If you are not familiar with this bird, it is a Chestnut -Sided Warbler Like many of the Warblers, this species prefers to winter in the southern part of Central America, the northern part of South America as well as the Caribbean islands. During breeding season they make the long migration to the New England states, northeastern border states and then up into Canada. There is an odd finger that extends down through West Virginia into Tennessee – not sure what is going on there. Ron is definitely in luck as they also lists Chicago as one of their breeding areas, the only sliver in all of IL – we did find them on a previous trip to Montrose Point Bird Sanctuary so I can attest they are there. That would have definitely been closer as this series was captured on our April trip to Dauphin Island off the Gulf Shores of Alabama. They were just taking a break after their long trek across the waters before continuing their northern migration.

Chestnut-Sided Warbler found at Shell Mounds on Dauphin Island, Alabama in April 2021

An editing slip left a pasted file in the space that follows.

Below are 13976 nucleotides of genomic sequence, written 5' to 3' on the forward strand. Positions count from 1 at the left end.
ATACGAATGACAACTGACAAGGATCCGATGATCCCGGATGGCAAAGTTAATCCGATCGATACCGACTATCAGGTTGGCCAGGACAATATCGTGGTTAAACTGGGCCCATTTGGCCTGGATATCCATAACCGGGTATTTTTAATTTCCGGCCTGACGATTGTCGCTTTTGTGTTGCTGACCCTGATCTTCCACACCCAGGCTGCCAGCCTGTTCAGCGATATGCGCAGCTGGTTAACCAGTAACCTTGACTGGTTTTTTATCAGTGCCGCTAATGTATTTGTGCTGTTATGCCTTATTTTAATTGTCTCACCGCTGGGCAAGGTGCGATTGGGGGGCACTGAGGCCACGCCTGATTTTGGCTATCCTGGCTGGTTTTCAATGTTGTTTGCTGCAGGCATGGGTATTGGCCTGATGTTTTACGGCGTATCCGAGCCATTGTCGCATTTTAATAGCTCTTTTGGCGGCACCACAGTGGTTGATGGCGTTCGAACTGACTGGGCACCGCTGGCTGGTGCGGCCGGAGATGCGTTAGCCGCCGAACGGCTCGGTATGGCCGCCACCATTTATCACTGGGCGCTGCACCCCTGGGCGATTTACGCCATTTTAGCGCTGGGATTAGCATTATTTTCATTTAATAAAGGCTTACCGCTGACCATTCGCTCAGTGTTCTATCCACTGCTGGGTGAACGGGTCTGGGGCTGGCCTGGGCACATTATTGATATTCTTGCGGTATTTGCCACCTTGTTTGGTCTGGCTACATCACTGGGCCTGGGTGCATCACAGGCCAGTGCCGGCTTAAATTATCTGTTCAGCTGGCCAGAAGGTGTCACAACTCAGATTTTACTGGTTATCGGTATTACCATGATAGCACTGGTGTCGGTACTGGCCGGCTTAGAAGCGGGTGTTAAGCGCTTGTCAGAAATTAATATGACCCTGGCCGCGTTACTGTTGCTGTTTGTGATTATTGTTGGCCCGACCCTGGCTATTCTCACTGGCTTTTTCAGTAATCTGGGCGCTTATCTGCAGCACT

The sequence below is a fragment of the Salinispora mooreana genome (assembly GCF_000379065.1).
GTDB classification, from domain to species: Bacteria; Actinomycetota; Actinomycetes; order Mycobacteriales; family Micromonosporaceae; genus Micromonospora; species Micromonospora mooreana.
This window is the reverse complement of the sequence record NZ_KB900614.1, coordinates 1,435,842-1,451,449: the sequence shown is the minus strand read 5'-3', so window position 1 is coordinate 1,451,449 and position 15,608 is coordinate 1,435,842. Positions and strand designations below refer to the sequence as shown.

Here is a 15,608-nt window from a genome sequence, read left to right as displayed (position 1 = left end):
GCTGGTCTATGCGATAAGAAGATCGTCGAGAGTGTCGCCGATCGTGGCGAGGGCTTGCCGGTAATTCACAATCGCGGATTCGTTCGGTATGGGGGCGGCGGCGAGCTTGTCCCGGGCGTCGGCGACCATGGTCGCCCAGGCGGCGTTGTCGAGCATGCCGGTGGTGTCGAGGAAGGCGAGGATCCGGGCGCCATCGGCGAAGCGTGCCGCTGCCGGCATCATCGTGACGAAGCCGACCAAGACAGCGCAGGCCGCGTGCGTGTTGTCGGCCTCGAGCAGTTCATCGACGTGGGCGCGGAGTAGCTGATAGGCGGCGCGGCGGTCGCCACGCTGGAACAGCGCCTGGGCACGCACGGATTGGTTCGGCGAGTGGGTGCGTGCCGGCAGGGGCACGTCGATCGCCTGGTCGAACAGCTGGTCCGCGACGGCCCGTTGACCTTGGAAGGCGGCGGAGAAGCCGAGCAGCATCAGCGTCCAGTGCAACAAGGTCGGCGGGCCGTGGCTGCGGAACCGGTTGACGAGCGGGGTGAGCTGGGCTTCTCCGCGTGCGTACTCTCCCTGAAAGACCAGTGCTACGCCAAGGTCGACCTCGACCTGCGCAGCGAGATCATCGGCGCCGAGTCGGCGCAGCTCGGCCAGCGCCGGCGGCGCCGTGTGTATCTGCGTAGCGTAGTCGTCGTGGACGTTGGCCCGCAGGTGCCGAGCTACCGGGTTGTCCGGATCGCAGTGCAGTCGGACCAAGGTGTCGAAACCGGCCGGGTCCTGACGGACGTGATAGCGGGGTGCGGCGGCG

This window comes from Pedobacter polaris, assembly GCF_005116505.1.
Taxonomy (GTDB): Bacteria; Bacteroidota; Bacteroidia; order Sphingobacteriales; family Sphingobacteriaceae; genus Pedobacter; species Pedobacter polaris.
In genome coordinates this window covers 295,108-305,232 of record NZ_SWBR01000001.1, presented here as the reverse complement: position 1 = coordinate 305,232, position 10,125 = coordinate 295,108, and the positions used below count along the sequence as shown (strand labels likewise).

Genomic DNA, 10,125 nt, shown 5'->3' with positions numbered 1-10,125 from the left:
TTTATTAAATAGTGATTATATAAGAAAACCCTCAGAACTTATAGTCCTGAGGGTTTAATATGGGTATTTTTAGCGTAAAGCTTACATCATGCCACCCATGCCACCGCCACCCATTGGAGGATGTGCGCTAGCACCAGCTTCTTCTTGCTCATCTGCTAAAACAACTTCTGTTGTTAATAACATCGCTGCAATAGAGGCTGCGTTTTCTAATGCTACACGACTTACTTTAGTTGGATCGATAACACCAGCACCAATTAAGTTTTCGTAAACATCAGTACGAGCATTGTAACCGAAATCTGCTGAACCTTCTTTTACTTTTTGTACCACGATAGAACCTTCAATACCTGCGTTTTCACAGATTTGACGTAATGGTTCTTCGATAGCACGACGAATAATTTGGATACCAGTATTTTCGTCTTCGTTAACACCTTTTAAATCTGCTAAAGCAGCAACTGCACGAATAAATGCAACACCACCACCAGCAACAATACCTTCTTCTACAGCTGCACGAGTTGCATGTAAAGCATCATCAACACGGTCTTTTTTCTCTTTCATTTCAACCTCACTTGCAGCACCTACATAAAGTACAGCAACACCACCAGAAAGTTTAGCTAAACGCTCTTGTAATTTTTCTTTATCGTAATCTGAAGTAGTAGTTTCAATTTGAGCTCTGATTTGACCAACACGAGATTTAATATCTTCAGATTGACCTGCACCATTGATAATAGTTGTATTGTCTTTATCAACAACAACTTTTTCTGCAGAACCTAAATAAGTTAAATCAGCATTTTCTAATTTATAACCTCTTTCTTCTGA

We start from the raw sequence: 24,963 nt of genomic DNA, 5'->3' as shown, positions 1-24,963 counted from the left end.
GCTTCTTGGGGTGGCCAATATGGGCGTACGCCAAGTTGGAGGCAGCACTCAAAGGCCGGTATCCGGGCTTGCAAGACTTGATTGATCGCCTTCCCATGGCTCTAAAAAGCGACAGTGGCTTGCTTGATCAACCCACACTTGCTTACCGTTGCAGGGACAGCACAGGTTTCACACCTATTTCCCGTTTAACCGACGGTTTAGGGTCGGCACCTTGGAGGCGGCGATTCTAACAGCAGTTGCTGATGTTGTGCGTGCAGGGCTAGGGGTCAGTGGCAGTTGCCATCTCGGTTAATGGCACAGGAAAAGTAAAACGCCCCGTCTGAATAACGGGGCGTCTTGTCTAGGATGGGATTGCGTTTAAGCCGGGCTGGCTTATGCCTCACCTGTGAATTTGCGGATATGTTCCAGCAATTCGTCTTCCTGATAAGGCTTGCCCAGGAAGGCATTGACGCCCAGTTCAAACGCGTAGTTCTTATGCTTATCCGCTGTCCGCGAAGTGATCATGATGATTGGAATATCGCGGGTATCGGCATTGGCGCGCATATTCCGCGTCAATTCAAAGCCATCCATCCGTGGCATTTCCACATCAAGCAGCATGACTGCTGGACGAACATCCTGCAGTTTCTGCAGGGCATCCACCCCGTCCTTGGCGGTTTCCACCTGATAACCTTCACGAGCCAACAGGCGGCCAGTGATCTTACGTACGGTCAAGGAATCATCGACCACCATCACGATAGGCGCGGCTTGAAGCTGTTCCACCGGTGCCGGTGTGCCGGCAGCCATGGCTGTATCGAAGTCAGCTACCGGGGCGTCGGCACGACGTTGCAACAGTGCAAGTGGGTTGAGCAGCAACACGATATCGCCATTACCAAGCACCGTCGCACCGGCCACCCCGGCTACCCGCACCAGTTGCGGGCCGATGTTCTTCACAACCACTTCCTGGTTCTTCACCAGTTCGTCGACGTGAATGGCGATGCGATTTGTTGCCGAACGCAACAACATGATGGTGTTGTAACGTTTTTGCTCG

Compared to other Warblers, these Chestnuts seem more “spunky” and tolerant of people pointing large ominous black bazookas at them. “I’m too sexy for my feathers, too sexy for my feathers as I shake my little tush on the tree bark.” (hint, the only way to get that referenced song out of your head now will be to sing it out loud – apologies for the laughs if anyone sees you doing that .. wait, not sorry, everyone can use a laugh these days hehehe). “Look at me, I’m too sexy for this twig I’m hiding behind so you can’t get a clean shot of me”

Chestnut-Sided Warbler found at Shell Mounds on Dauphin Island, Alabama in April 2021

I have to give kudos to the individual that named this creature after an easily distinguishable field characteristic. “Hey, look at that little white bird with the yellow cap and chestnut coloring on the side – I shall call it grey foot” Well, that is usually how it goes ha. Granted, this name probably doesn’t help you if you come upon a female or an immature as those have very little of the chestnut and if so, may not be easily visible. They are also more of a yellow-green highlight over a predominantly grey face and body. Admittedly, they all have grey feet.

Chestnut-Sided Warbler found at Shell Mounds on Dauphin Island, Alabama in April 2021

I was able to capture their signature posture. Cornell states that they often forage with their tails cocked and their wings drooped. The second shot in this post shows that behavior perfectly. The drooped wings at first reminded me of a constipated bird trying really really hard to crap on the “catwalk” (if I can’t get that song out my head, then we are all going to suffer hehehe).